President Barack Obama acknowledged NATO's plan was fraught with risk even as he touted it as a sound approach. The two-day meeting of the 28-nation bloc marked a milestone in a war sparked by the September 11 attacks that has spanned three US presidential terms and even outlasted al Qaeda leader Osama bin Laden.

Obama and NATO partners sought to show their war-weary voters the end is in sight in Afghanistan - a conflict that has strained Western budgets as well as patience - while at the same time trying to reassure Afghans that they will not be abandoned.

Alliance leaders acquiesced to new French President Francois Hollande's insistence on sticking to his campaign pledge to withdraw French troops by December 31, 20120, two years ahead of NATO's timetable. While there was no sign this would send other allies rushing for the exits, leaders could face pressures at home.

"We are now unified behind a plan to responsibly wind down the war in Afghanistan," Obama told the summit's closing news conference.

The summit's final communique ratified plans for the NATO-led army to hand over command of all combat missions to Afghan forces by the middle of 2013 and for the complete withdrawal of 130,000 foreign combat troops by the end of 2014.

The statement deemed it an "irreversible" transition to full security responsibility for fledgling Afghan troops, and said NATO's mission in 2014 would shift to a training and advisory role. "This will not be a combat mission," it said.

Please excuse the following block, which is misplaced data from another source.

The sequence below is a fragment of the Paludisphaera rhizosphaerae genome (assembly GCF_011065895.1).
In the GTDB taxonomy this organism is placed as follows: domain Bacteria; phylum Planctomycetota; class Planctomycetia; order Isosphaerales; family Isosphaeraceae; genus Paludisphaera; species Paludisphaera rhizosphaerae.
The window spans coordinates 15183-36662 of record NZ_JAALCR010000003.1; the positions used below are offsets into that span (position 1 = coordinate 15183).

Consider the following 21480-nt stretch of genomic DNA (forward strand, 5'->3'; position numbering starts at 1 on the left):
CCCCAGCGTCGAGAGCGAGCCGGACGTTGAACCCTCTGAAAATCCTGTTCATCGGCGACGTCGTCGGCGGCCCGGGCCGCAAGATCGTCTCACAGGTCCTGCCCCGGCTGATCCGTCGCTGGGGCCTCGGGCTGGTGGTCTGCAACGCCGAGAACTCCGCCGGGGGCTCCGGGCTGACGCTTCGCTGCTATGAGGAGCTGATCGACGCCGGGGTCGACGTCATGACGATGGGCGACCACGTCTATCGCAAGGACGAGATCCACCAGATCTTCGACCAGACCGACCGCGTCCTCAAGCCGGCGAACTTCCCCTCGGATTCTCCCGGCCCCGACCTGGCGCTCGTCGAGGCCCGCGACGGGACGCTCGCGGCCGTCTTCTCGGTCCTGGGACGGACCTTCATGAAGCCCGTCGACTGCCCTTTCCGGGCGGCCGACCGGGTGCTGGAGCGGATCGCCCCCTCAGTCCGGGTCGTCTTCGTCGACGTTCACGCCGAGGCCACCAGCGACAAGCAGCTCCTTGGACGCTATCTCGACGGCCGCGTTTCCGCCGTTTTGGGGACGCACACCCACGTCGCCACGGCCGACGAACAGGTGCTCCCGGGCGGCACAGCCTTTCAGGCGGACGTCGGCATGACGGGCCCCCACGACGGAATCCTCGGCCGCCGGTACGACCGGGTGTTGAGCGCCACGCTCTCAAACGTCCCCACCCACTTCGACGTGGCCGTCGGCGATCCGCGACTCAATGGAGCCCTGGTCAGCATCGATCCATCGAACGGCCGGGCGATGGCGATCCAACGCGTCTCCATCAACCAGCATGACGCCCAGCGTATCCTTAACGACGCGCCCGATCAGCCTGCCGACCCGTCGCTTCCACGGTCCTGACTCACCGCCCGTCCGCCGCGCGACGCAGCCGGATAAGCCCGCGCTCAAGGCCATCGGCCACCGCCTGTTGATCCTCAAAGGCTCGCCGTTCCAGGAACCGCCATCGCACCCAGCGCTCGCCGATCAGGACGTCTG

Doubts remain, however, whether Afghan forces will have the capability to stand up against a still-potent Taliban insurgency that Western forces have failed to defeat in nearly 11 years of


"Are there risks involved?" Absolutely," Obama conceded to reporters, saying that while the Taliban no longer had a foothold in Afghanistan, they remained a "robust enemy" and that NATO's gains on the ground were still fragile.

While Obama insisted Afghanistan should never again be used to plot attacks on other nations, a senior British official said: "It is unrealistic to assume that Afghanistan is going to be completely secure and there is no possibility of a terrorist threat re-emerging."

With Europe's debt crisis hanging over the summit and many member-governments limited by austerity budgets, Obama also struggled to pin down final commitments from allies for the $4.1 billion a year needed to support Afghan security forces.

The funding - which will undergird Afghan's capacity to fight the Taliban and is considered vital to a smooth NATO departure - was not expected to be fully realized at the summit, but alliance officials believe it will eventually be provided.